RECAP: The Salvation
The Salvation (2014): Kristian Levring
The Western, it is said, is a dead film genre. Denmark, a land settled for thousands of years before Americans tried their hands settling the Great Plains, threw their hats in the ring with The Salvation.
The movie barely saw US theaters, an interesting aspect considering the film was made in English and set in the US. Such was the power, however waned, of American films in general and Westerns in particular.
ONE SENTENCE PLOT SUMMARY: After his family is murdered, a Danish immigrant embarks on revenge in the Old West.
Perennial villain-played Mads Mikkelsen plays Danish immigrant Jon Jensen, a man who’s lived in America for the seven years following the Second Schleswig War of 1864.
Jensen has waited seven long years to set sight on his wife and son. He walks the length of the train platform, peering for them.
When they finally set foot on the platform planks, Jensen sees them, but he doesn’t run to them. He sees them, really sees them, and captures the moment in his mind before walking to embrace them. They years of longing are present on Mikkelsen’s face.
What happened to Jensen’s family is tragic and mercifully not shown. Jensen’s reaction to being kicked from the stagecoach is to run. And run. And run.
Jensen is a man of action. No one is able to scare him, not even the two guys in the stagecoach. He fears for his family, but he is not scared for himself. War will leech fear from a man.
No person in the county can match Jensen’s marksmanship. His first shot comes after he finds the stagecoach. He picks up a rifle and cocks it. On one knee, in the dark, from 100 yards, Jensen shoots out a gas lamp hanging from the coach.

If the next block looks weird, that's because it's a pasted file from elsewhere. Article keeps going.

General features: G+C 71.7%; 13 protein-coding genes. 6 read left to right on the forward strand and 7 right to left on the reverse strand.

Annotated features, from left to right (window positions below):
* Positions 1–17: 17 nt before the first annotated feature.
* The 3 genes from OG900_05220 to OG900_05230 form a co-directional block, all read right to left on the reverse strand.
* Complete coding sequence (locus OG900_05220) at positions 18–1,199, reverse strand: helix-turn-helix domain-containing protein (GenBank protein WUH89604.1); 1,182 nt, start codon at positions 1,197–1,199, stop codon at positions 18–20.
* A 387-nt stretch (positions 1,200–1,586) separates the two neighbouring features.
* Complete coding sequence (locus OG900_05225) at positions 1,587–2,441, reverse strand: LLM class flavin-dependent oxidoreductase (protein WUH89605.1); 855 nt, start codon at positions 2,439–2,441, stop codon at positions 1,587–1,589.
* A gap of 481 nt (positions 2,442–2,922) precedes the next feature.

I’m sure he was a crack shot in the army in Denmark, but in the Wild West, guns don’t get made any better. Smith and Wesson sure make a good gun, but as good as Jensen can shoot it? I wonder.
Anyway, Jensen knows how to fight the powers that control Black Creek–unmitigated power and determination. Time and again Jensen keeps coming.
A widow from the town shoots at a thirsty Jensen; he doesn’t slow down. The villain’s fresh-out-of-jail brother kicks him from a moving stagecoach; Jensen gets up and runs until he can’t, and then he runs more.
Jensen shows despair for his family’s murders. He rides through the night to his brother Peter’s place with the dead bodies. When his brother returns, Jensen allows himself the space to cry. He will take revenge, but only after the tears flow. At least we know he is not so hard-hearted.
Mikkelsen is the perfect actor for revenge fantasies. His face always looks ready to murder the next person to walk into his line of sight.
Jensen’s family is dead before we lay eyes on the Salvation‘s chief antagonist, Henry De La Rue. Jeffrey Dean Morgan wears the handlebar mustache of evil and a terrific red duster jacket.
Morgan is a fine actor, but I can’t get past his bland appearance. To me he looks like the composite answer to “What does a white guy in his 40s look like?” It’s hard to find the sinister in the mundane.
But Morgan tries. His De La Rue is about as evil as they come. When he first arrives in Black Creek to view his brother’s body, he looks at it and asks only that the undertaker make certain the body doesn’t stink of booze. Just so you know where his head’s at.
Next he demands that the sheriff find the killer in two hours, or De La Rue starts killing. But he’s kind enough to leave the Sophie’s choice to the sheriff. “You choose two, or I will take four.”
If you’re still not convinced that he’s a jerk, wait until they go outside. The sheriff doesn’t find De La Rue’s brother’s killer in time, but De La Rue is a man of his word. He murders the two chosen townsfolk.
Still not convinced? OK, how about De La Rue kills a third person because the first two, a grandmother and an amputee, “didn’t add up.”
Convinced now? Good. Minute for minute, De La Rue might have one of the highest evil act counts in modern cinema. Morgan might be the correct actor for the role because he could be that strange uncle of yours who lives in a trailer surrounded by rusting dirt bikes.